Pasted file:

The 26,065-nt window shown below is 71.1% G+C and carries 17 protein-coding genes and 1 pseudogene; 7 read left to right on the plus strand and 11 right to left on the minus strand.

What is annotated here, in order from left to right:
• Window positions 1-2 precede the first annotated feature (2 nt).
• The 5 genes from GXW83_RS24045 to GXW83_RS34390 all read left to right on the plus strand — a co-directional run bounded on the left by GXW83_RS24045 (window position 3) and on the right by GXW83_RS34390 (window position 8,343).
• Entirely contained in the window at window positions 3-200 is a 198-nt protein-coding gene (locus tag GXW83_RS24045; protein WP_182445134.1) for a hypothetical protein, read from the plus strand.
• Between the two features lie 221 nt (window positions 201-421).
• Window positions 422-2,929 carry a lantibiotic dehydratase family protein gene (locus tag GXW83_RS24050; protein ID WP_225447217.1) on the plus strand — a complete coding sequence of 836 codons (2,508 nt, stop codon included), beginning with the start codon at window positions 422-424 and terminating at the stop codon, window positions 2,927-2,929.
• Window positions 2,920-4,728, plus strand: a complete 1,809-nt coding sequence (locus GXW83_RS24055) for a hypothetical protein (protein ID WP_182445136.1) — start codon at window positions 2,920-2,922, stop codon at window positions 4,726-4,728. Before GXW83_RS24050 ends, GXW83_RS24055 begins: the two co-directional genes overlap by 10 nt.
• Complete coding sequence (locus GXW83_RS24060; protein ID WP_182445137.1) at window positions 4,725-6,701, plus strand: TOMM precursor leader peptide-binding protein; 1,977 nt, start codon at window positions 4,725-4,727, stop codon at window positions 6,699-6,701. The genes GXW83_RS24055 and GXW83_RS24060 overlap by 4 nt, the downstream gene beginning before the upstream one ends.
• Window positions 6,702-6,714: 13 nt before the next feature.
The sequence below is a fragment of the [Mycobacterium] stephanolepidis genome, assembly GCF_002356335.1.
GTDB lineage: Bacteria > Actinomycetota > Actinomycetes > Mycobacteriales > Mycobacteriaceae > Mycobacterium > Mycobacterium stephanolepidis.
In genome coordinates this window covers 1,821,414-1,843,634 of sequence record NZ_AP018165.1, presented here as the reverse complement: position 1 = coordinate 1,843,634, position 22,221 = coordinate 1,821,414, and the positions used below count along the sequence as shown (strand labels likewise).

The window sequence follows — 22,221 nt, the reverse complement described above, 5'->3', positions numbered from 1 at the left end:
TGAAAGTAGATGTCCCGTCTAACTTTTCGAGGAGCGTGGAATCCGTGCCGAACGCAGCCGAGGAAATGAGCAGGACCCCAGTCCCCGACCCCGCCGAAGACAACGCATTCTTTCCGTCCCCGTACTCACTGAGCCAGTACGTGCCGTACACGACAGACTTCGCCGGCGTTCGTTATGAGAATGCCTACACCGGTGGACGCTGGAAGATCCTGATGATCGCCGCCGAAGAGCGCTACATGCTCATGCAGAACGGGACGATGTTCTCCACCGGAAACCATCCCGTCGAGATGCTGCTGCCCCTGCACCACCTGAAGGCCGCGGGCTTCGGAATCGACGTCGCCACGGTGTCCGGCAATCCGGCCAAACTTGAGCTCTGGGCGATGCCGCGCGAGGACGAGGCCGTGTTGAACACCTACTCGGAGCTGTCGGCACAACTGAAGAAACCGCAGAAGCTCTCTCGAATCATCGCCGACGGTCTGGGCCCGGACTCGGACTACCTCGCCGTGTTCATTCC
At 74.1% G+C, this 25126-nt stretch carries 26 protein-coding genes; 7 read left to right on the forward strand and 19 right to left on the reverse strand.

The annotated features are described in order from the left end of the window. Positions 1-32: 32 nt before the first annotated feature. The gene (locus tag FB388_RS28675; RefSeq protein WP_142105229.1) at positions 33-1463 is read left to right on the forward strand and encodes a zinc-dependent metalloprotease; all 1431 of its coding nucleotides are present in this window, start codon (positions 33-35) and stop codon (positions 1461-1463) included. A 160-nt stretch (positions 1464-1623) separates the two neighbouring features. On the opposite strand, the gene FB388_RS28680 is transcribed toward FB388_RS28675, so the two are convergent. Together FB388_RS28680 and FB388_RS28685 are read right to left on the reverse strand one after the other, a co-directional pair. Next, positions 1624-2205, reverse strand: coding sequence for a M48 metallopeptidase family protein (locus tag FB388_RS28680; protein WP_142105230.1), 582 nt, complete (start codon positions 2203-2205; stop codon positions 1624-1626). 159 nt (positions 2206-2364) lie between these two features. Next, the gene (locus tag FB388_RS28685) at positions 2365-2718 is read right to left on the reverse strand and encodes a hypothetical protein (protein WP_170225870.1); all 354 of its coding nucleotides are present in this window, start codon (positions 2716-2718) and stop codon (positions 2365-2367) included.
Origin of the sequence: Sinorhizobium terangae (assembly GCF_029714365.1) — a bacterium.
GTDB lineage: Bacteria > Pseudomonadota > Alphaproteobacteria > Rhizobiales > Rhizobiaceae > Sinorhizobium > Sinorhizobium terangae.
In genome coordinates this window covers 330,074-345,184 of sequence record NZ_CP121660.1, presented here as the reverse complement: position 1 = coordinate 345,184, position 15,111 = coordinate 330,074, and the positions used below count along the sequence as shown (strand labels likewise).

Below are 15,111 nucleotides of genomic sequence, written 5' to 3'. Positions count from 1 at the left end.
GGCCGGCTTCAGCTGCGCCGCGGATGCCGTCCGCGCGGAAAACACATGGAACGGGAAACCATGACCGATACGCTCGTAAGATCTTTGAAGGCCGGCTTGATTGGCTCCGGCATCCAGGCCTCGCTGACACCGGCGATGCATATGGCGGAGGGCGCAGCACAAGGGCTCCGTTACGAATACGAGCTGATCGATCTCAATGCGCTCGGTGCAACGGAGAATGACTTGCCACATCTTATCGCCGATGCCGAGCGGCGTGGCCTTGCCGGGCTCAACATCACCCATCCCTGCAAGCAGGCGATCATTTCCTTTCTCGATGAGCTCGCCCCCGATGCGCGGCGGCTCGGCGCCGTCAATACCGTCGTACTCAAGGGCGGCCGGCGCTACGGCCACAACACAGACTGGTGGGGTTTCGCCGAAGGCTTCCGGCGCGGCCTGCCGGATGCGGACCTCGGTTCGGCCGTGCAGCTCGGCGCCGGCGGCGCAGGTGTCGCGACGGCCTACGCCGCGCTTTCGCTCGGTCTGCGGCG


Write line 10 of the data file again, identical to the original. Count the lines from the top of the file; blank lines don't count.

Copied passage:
• Window positions 6,702-6,714: 13 nt before the next feature.